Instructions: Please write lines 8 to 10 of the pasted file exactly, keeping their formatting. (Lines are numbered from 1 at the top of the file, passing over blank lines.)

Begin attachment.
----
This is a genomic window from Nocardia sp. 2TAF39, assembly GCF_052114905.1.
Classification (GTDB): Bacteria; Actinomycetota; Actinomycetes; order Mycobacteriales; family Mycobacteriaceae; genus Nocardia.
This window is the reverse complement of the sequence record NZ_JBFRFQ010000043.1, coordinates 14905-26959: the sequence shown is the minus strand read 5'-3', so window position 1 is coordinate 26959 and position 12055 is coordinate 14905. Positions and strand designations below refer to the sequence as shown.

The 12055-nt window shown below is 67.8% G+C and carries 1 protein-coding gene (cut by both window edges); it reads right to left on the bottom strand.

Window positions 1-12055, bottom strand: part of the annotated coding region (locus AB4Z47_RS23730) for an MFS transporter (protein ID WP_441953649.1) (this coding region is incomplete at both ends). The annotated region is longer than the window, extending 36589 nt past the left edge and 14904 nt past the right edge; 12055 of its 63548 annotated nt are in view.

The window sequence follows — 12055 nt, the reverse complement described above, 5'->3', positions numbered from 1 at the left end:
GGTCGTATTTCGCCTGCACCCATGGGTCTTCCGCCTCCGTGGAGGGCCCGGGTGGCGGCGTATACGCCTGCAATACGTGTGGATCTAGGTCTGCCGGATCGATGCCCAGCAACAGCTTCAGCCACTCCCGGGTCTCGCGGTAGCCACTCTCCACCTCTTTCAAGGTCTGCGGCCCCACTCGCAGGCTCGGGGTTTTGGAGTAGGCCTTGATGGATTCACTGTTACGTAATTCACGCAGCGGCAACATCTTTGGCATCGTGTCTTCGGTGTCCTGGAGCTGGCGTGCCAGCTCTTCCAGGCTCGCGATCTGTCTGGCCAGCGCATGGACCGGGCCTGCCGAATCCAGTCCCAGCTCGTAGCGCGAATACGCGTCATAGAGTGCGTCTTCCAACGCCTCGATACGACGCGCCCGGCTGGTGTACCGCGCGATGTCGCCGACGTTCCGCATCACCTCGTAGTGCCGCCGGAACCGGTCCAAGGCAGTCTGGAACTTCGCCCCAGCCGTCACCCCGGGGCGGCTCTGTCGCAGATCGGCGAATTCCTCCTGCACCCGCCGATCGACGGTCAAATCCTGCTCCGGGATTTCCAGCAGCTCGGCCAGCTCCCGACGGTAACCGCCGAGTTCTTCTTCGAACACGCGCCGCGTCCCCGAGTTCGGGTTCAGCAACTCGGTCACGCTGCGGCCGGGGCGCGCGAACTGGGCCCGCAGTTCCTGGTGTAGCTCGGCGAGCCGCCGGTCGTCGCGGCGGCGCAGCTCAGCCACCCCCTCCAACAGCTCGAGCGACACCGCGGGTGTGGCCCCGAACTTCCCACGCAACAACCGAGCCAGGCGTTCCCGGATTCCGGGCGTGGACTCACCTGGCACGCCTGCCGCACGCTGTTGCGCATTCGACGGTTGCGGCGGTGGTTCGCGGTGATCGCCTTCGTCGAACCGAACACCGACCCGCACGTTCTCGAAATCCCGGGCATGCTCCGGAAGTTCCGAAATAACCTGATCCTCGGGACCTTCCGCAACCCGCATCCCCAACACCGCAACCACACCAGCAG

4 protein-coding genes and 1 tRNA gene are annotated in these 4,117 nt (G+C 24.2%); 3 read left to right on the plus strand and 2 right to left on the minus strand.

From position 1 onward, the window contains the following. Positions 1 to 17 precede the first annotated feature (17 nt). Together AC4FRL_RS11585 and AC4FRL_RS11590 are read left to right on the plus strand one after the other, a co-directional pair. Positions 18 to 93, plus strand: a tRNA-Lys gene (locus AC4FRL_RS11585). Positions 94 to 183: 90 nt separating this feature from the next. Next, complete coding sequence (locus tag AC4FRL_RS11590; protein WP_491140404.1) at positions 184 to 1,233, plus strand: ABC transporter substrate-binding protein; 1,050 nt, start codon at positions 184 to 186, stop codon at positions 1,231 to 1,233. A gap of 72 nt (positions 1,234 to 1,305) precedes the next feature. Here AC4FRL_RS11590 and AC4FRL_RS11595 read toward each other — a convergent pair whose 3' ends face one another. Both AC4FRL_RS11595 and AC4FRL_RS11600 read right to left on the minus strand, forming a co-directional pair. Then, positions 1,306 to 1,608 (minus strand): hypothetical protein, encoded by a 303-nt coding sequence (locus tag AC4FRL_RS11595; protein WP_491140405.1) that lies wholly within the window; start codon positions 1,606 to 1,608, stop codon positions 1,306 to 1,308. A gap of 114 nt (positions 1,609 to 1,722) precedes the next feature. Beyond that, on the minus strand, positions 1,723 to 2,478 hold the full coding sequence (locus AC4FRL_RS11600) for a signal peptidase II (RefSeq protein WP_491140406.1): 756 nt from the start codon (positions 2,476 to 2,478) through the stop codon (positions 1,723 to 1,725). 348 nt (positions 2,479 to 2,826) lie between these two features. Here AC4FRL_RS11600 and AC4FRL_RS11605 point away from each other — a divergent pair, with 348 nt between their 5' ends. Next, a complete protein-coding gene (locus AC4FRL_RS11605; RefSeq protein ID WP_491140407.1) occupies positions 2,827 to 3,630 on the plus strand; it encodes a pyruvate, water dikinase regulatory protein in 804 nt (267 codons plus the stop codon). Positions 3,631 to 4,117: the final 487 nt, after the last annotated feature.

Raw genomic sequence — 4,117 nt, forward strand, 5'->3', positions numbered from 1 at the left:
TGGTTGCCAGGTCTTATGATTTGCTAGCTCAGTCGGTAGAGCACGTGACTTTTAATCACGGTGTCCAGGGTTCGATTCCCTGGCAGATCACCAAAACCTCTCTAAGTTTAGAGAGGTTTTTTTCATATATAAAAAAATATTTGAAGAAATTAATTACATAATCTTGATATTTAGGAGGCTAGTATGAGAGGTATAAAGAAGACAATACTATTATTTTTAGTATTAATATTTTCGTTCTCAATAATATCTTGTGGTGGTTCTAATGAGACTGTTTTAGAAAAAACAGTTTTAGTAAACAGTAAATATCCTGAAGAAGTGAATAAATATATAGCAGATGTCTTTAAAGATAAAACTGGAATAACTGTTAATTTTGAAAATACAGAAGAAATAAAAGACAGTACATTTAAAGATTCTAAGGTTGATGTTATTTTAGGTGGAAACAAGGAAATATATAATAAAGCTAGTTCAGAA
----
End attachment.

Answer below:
4 protein-coding genes and 1 tRNA gene are annotated in these 4,117 nt (G+C 24.2%); 3 read left to right on the plus strand and 2 right to left on the minus strand.

From position 1 onward, the window contains the following. Positions 1 to 17 precede the first annotated feature (17 nt). Together AC4FRL_RS11585 and AC4FRL_RS11590 are read left to right on the plus strand one after the other, a co-directional pair. Positions 18 to 93, plus strand: a tRNA-Lys gene (locus AC4FRL_RS11585). Positions 94 to 183: 90 nt separating this feature from the next. Next, complete coding sequence (locus tag AC4FRL_RS11590; protein WP_491140404.1) at positions 184 to 1,233, plus strand: ABC transporter substrate-binding protein; 1,050 nt, start codon at positions 184 to 186, stop codon at positions 1,231 to 1,233. A gap of 72 nt (positions 1,234 to 1,305) precedes the next feature. Here AC4FRL_RS11590 and AC4FRL_RS11595 read toward each other — a convergent pair whose 3' ends face one another. Both AC4FRL_RS11595 and AC4FRL_RS11600 read right to left on the minus strand, forming a co-directional pair. Then, positions 1,306 to 1,608 (minus strand): hypothetical protein, encoded by a 303-nt coding sequence (locus tag AC4FRL_RS11595; protein WP_491140405.1) that lies wholly within the window; start codon positions 1,606 to 1,608, stop codon positions 1,306 to 1,308. A gap of 114 nt (positions 1,609 to 1,722) precedes the next feature. Beyond that, on the minus strand, positions 1,723 to 2,478 hold the full coding sequence (locus AC4FRL_RS11600) for a signal peptidase II (RefSeq protein WP_491140406.1): 756 nt from the start codon (positions 2,476 to 2,478) through the stop codon (positions 1,723 to 1,725). 348 nt (positions 2,479 to 2,826) lie between these two features. Here AC4FRL_RS11600 and AC4FRL_RS11605 point away from each other — a divergent pair, with 348 nt between their 5' ends. Next, a complete protein-coding gene (locus AC4FRL_RS11605; RefSeq protein ID WP_491140407.1) occupies positions 2,827 to 3,630 on the plus strand; it encodes a pyruvate, water dikinase regulatory protein in 804 nt (267 codons plus the stop codon). Positions 3,631 to 4,117: the final 487 nt, after the last annotated feature.

Raw genomic sequence — 4,117 nt, forward strand, 5'->3', positions numbered from 1 at the left: